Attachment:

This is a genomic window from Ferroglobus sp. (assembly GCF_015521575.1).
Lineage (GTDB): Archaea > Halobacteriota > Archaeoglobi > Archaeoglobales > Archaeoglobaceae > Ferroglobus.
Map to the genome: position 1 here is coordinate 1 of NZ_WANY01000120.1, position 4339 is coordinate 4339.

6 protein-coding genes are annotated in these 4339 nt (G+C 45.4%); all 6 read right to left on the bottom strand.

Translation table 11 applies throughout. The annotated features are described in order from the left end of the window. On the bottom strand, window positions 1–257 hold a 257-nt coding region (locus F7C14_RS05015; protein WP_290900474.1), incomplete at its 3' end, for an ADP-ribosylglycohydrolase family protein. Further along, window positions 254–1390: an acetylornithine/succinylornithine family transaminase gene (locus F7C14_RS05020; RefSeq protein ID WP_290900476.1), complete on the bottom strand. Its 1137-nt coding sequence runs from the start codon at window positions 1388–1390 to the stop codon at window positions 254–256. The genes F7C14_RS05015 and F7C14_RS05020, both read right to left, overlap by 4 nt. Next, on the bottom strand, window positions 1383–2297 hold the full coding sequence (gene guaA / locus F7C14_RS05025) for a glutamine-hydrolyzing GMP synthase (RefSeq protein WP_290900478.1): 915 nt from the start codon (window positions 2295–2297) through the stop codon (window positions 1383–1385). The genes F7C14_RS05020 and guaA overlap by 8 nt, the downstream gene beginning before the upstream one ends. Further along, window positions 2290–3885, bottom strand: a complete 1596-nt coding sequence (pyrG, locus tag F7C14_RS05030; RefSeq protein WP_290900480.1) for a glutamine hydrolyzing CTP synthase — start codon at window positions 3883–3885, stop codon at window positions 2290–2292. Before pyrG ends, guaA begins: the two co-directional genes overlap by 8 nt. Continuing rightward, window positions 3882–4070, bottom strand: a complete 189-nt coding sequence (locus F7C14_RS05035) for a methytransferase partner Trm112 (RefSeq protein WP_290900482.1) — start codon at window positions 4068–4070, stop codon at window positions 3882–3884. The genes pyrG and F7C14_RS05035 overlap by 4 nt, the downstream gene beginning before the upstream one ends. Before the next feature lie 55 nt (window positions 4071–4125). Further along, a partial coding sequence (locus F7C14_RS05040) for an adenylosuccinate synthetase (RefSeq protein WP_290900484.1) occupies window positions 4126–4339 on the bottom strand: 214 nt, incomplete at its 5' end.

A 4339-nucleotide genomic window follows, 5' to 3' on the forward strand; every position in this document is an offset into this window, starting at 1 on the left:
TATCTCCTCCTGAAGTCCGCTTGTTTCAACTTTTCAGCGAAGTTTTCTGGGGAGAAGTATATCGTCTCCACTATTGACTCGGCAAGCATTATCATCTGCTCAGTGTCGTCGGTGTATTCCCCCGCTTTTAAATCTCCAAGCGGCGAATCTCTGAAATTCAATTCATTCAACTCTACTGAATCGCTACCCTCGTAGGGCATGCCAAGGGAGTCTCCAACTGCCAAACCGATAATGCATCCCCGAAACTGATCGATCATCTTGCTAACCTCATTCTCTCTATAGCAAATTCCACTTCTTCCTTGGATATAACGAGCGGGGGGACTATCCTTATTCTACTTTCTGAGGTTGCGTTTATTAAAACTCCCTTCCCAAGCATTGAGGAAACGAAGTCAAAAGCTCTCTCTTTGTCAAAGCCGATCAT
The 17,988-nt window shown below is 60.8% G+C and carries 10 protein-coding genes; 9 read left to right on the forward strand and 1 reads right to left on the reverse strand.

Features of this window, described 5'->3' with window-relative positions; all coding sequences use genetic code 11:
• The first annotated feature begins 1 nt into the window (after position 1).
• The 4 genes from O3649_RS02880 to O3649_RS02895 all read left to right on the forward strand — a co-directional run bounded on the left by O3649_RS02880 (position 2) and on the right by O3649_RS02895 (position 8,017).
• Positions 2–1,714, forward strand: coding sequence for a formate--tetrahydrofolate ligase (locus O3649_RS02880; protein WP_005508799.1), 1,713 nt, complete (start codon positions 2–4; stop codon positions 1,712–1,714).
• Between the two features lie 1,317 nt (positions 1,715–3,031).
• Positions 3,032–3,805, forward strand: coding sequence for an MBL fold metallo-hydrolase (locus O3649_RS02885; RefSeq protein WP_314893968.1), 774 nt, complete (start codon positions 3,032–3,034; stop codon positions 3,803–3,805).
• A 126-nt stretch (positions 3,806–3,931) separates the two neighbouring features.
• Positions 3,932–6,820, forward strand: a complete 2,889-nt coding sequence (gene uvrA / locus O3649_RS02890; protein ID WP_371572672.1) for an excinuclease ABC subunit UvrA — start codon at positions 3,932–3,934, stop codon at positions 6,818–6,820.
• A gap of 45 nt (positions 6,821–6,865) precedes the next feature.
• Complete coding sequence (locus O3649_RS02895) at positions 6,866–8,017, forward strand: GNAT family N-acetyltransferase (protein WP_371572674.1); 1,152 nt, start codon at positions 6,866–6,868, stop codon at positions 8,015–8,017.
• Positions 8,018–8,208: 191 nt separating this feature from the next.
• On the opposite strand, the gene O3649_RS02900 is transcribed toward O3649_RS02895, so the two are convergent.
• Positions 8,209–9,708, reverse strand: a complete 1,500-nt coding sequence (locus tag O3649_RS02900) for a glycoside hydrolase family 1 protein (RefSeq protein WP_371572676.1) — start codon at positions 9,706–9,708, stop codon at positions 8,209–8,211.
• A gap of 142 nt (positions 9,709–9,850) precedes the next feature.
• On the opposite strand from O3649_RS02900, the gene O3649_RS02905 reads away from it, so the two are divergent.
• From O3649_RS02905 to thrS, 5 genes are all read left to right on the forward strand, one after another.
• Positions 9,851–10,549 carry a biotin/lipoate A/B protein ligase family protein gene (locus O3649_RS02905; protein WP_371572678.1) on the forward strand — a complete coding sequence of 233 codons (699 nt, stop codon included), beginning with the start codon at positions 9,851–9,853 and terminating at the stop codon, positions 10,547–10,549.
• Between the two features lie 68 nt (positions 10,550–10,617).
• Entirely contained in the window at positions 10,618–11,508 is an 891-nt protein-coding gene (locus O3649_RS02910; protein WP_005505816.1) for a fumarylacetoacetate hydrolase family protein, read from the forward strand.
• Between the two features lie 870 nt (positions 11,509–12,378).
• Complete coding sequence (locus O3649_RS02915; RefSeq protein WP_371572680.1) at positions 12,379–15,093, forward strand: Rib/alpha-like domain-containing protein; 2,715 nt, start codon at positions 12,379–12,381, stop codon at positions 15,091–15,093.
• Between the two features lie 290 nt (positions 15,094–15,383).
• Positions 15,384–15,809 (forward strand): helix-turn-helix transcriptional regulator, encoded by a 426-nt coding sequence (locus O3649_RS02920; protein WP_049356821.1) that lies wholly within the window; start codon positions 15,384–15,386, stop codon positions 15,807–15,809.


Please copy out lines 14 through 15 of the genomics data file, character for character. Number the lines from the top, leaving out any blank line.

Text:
• Positions 3,032–3,805, forward strand: coding sequence for an MBL fold metallo-hydrolase (locus O3649_RS02885; RefSeq protein WP_314893968.1), 774 nt, complete (start codon positions 3,032–3,034; stop codon positions 3,803–3,805).
• A 126-nt stretch (positions 3,806–3,931) separates the two neighbouring features.